Problem with sewer gas from dishwasher

Discussion in 'Plumbing Forum, Professional & DIY Advice' started by cricket, Sep 9, 2008.

  1. cricket

    cricket New Member

    Sep 9, 2008
    We moved into an older house three months ago. We noticed a nasty smell from the dishwasher. It would come and go. The previous tenants had many cats so we thought it was lingering smell from that or even a dead mouse or something. For awhile the smell went away but the other day it was back and very strong. We realized then that it was sewer gas. We used a lot of water last night and last night the smell was the strongest we've ever had. The strongest smell is from the dishwasher. It's a small house and the bathroom is on the backside of the kitchen. The dishwasher and the shower share a wall. Sometimes the smell is in the bathroom too. We planned on remodeling the kitchen at some point but we can't take the smell--and it can't be healthy--so we need to do something now.

    We checked the vent pipe on the roof. It wasn't clogged although there was water at the bottom of it. Is that normal? If I pull the dishwasher out, what do I look for? It looks like it is hooked up correctly but I don't see a loop in the drain line to keep backwash from entering the dishwasher. I can't imagine backwash smelling this bad though. The drain hose for the dishwasher is hooked up to the sink drain and it is above the trap. The house was empty for about three months before we moved in. I don't know if that gives anyone any clues. All of the waste water drains under a second bathroom in the house before going outside. I've never noticed a bad smell in that bathroom but we don't use that bathroom.

    I'd like to at least try to pinpoint the problem so we know what we are dealing with. Thanks for any help you can give me!
  2. Master Plumber 101

    Master Plumber 101 In the Trades

    Aug 11, 2008
    If it is sewer gas the dishwasher would be connected to the drain system incorrectly. Look to see how the dishwasher discharges into the drain system. It should go into a dishwasher tail piece after it discharges through an airgap. There might also be another code approved method, but one way or another should discharge to a trap after one of the above.
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  4. krow

    krow Plumber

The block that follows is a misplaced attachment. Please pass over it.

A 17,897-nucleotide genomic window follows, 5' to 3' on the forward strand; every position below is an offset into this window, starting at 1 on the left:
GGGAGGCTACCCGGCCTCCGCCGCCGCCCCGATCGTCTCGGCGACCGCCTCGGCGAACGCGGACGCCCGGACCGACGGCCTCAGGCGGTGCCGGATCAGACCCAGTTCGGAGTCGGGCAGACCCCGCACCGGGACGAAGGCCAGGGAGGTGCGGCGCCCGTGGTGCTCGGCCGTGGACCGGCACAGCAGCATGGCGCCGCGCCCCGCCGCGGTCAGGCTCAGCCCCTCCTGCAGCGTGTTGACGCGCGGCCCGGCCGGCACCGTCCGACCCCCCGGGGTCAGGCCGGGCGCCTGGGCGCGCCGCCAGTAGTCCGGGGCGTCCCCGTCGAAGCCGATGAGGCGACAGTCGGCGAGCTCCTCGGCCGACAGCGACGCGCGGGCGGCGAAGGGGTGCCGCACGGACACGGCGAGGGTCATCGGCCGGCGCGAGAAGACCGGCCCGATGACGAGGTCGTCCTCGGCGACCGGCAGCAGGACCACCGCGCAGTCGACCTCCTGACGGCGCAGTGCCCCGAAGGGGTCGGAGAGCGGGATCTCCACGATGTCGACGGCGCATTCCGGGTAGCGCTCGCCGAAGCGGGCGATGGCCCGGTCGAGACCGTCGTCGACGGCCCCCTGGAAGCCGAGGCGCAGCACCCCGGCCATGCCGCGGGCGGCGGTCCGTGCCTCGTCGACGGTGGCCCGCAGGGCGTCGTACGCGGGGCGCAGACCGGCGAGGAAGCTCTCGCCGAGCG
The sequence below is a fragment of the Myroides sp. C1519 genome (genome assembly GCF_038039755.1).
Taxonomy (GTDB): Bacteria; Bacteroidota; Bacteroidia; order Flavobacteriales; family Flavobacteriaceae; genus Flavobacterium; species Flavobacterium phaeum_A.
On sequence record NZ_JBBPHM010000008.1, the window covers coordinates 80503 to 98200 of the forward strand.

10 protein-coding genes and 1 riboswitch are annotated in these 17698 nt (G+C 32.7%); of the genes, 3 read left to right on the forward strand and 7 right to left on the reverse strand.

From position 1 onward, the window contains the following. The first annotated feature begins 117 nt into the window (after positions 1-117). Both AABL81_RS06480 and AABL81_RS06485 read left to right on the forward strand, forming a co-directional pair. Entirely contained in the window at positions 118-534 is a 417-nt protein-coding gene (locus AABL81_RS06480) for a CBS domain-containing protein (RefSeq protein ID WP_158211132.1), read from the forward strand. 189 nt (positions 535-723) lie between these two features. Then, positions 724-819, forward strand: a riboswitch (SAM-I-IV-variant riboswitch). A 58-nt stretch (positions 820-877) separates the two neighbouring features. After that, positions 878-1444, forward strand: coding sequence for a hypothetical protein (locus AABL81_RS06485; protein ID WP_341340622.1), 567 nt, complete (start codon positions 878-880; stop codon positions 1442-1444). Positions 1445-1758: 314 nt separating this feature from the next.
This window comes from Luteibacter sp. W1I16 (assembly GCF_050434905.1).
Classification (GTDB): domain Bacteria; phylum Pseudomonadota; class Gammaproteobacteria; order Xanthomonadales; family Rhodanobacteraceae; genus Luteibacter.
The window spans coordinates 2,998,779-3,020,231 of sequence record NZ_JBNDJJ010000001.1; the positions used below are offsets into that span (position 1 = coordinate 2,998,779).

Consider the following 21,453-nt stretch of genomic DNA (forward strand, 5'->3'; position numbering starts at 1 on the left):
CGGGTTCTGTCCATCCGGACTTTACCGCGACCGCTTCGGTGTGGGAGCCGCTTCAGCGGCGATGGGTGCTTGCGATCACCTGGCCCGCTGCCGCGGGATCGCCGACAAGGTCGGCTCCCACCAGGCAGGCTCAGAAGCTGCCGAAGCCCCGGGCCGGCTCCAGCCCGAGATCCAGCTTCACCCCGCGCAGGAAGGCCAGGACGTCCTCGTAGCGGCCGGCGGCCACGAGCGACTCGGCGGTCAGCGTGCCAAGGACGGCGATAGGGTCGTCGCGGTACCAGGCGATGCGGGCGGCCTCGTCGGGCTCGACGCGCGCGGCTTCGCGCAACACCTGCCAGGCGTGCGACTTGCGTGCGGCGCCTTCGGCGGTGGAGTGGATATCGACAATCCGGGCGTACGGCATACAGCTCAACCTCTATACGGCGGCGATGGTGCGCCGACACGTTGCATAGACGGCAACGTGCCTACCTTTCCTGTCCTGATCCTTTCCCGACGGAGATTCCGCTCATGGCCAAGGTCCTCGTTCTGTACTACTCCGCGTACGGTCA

Feb 11, 2008
    Ontario, Canada
    Assuming your P-traps are vented correctly and your hose is connected upstream of the trap, your smell is not sewer gases.It could be 1 of 2 things.

    1) you could have a build up of sludge in your kitchen sink drain and when the dishwasher discharges the hot water, it aggitates the sludge making it smell.

    2)Your drain hose could have built up a bit of sludge and everytime hot water passes, it aggitates.

    I beleive there is a product out called "Afresh" to clean out the discharge hose of the front loader washing machines. I have never heard of anyone using it for dishwahers, but it may be worth a try. Check the instructions to make sure it is safe to use in dishwashers.
  5. krow

    krow Plumber

    Feb 11, 2008
    Ontario, Canada
    You could try this. You would probably have these on hand

    Cleaning A Dishwasher
    1 Serving


    1 c bleach
    1 c vinegar


    Cleaning the interior of your automatic dishwasher is a two-step method, so
    please read the entire directions before beginning.

    While cleaning, you can wash any cloudy glassware, ceramic or china dishes
    that could use the same treatment, but don't put in any silver, plastic,
    aluminum or brass. They may discolor and then you'll really have a mess on
    your hands.

    Step 1: Pour one cup of bleach into a bowl and set the bowl on the bottom
    rack of the dishwasher. Run in through the "wash" cycle only. Do not dry.
    If your dishwasher cannot be stopped after a cycle, then punch the "cancel
    drain" button.

    Step 2: Fill the bowl again, this time with one cup of vinegar. Let the
    dishwasher run through the entire cycle this time.

    You will find the discolorations, film and buildup on the interior of your
    dishwasher, as well as on your dishes, even down to the gunk that settles
    in cracks and crevices, gone.

    A word of caution: Don't be in a hurry and combine the bleach and vinegar
    for a one-step process.
    Last edited: Sep 9, 2008
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